Once again we are seeing this model post numbers that belie its low asking price. It really can hold its own against the Toggle Mode 120GB drives and even compete with “true” enthusiast-grade 240GB models. The Vertex 4 may not cost much, but it definitely doesn’t act like a cheap drive.
 

SKYMTL

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Firefox Portable Offline / Real World Data Transfers

Firefox Portable Offline Performance


Firefox is known for being slow at loading tabs in offline mode once the number of pages grows larger than a dozen or so. We can think of few scenarios more taxing than having 100 tabs set to reload on Firefox startup, but this is exactly what we have done here.

By having 100 pages open in Firefox portable, setting the browser to reload the last session upon next session start, and then setting it to offline mode, we are able to recreate a worst case scenario. Since we are using Firefox portable all files are easily positioned in one location, making it a simple matter to repeat the test as necessary. In order to ensure repeatability, before touching the Firefox portable files, we have backed them up to a .rar file and then extracted it to the test device.



As with the IOMeter results, the Vertex 4 128GB does stumble a bit when the heat is turned way, way up. This decrease in performance is because of the smaller cache and not just from the lower density NAND. Still, this drive is easily able to outperform competitors’ 120/128GB models. It is only when you compare it against the 512GB Vertex 4 that any performance difference becomes apparent.


Real World Data Transfers


No matter how good a synthetic benchmark like Iometer or PCMark is, it can’t tell you how your hard drive will truly perform in “real world” situations. All of us here at Hardware Canucks endeavor to give you the best, most complete picture of a review item’s capabilities. To this end we will be running timed data transfers to give you a general idea of how benchmark performance relates to real-life use. In our Large File Copy test, we transfer a 10GB contiguous file. Our Small File Copy test transfers a folder containing 400 subfolders with a total 12,000 files varying in length from 200MB to 100KB (10GB total).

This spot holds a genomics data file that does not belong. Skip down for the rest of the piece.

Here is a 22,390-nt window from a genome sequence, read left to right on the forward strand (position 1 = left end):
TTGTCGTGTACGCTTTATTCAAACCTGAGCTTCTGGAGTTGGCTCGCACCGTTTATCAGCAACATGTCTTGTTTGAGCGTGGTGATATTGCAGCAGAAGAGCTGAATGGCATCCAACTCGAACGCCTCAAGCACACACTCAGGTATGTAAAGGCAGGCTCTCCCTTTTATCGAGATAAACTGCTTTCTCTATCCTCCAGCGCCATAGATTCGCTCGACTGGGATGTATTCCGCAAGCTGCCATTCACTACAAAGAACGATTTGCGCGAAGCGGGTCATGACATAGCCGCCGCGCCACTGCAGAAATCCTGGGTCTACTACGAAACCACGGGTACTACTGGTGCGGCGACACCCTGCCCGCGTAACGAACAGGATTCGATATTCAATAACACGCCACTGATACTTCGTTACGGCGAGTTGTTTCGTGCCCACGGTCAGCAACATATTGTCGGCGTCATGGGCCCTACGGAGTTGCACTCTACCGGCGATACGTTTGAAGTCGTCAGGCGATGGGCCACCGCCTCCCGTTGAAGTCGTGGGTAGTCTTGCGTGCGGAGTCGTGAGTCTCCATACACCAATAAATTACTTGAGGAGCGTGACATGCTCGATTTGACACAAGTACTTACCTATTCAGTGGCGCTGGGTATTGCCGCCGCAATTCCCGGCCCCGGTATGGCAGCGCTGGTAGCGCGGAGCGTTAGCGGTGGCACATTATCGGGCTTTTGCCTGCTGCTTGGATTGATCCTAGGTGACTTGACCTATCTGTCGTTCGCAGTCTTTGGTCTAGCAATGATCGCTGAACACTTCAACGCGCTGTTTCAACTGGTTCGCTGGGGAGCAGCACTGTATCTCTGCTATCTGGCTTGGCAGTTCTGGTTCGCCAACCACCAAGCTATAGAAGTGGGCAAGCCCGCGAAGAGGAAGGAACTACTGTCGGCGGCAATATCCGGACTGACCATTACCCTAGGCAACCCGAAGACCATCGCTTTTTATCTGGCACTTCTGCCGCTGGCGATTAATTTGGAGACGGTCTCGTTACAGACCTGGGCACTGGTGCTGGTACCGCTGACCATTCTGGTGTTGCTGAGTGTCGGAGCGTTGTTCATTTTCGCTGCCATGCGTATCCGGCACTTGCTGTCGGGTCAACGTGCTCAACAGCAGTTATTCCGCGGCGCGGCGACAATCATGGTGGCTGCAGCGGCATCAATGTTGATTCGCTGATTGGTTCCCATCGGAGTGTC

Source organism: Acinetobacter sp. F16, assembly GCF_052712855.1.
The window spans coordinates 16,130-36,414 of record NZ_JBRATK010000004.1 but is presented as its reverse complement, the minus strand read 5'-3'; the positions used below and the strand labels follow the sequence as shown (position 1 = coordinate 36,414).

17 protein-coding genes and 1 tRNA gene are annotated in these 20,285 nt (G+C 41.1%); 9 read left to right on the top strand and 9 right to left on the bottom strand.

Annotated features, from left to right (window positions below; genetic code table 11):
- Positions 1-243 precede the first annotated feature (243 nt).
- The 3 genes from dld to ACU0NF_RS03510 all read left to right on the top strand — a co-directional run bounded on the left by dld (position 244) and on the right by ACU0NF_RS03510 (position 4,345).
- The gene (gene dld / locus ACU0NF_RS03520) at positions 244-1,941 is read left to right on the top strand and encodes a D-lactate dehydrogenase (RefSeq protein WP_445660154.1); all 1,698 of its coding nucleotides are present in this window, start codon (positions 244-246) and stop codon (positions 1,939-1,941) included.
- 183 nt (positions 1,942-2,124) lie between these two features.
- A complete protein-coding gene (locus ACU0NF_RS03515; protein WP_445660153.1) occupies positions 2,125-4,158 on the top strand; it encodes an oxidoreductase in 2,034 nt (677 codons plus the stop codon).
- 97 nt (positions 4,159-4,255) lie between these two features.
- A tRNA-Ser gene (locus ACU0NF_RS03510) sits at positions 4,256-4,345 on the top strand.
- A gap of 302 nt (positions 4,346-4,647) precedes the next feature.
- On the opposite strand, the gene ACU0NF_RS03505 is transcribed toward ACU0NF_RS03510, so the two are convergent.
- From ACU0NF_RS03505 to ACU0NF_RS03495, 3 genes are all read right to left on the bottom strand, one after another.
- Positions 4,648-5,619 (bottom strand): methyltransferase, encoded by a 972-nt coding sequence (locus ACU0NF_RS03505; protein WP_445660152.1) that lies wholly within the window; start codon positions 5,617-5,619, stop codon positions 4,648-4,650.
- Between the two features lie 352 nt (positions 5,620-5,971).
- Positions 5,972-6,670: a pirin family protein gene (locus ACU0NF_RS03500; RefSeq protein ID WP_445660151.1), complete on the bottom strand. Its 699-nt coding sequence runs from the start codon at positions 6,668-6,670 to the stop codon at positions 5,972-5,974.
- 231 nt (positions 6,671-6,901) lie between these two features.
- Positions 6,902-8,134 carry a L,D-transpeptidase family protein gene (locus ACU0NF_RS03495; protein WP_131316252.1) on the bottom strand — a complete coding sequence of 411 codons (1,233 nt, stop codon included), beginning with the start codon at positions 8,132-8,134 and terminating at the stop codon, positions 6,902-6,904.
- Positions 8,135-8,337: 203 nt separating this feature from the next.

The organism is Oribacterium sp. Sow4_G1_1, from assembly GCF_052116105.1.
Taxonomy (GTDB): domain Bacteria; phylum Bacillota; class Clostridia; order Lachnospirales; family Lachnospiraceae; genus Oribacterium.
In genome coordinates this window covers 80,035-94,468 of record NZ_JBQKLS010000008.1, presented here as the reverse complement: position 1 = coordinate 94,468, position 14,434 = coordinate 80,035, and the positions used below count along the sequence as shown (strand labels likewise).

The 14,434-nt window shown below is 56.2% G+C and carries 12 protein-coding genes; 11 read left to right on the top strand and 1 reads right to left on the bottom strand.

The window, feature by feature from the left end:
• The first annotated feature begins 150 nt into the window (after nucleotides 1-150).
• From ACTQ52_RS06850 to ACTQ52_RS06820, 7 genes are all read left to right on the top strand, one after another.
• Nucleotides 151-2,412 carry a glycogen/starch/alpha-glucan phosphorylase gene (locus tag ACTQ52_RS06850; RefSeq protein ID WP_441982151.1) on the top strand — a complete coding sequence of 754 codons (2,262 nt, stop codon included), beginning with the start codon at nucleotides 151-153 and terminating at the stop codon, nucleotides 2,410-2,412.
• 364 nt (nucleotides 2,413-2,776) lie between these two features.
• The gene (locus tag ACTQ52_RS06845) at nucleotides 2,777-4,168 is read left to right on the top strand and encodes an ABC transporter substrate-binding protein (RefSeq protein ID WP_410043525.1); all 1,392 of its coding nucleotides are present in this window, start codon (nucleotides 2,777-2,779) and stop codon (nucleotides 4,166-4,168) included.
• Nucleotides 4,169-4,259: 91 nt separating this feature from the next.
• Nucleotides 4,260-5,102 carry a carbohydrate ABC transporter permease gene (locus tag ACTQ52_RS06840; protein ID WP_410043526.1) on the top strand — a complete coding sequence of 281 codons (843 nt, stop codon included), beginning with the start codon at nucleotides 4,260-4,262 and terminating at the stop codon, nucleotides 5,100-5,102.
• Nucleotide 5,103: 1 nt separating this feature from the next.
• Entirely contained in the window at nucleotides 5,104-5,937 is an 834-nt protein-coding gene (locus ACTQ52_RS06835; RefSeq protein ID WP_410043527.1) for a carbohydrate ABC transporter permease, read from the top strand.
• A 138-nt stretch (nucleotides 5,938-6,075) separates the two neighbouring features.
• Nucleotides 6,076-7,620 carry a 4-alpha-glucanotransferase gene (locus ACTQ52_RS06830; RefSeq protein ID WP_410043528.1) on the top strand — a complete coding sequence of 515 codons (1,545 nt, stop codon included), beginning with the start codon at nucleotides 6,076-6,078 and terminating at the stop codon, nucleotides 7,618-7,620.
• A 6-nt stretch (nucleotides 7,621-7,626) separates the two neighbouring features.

Testing will include transfer to and from the devices using MS RichCopy (set to 1 file depth) and logging the overall performance. Here is what we found.




The large file transfer speed of this drive is just as good as anything we have seen to date. The rather minor difference between it and any other enthusiast grade SSD is not going to be noticeable unless you have access to a fearsomely quick device like the Intel 910 or OCZ RevoDrive 3 x2. Otherwise, the other storage device will be the performance bottleneck rather than the Vertex 4 128GB.

Unfortunately, the small file transfer speed is a tad slow but still very respectable for a 128GB drive and when you consider the drive’s low asking price, these results more than just respectable. Honestly, they are so good that OCZ may have just squeezed their Agility series into a much smaller market niche.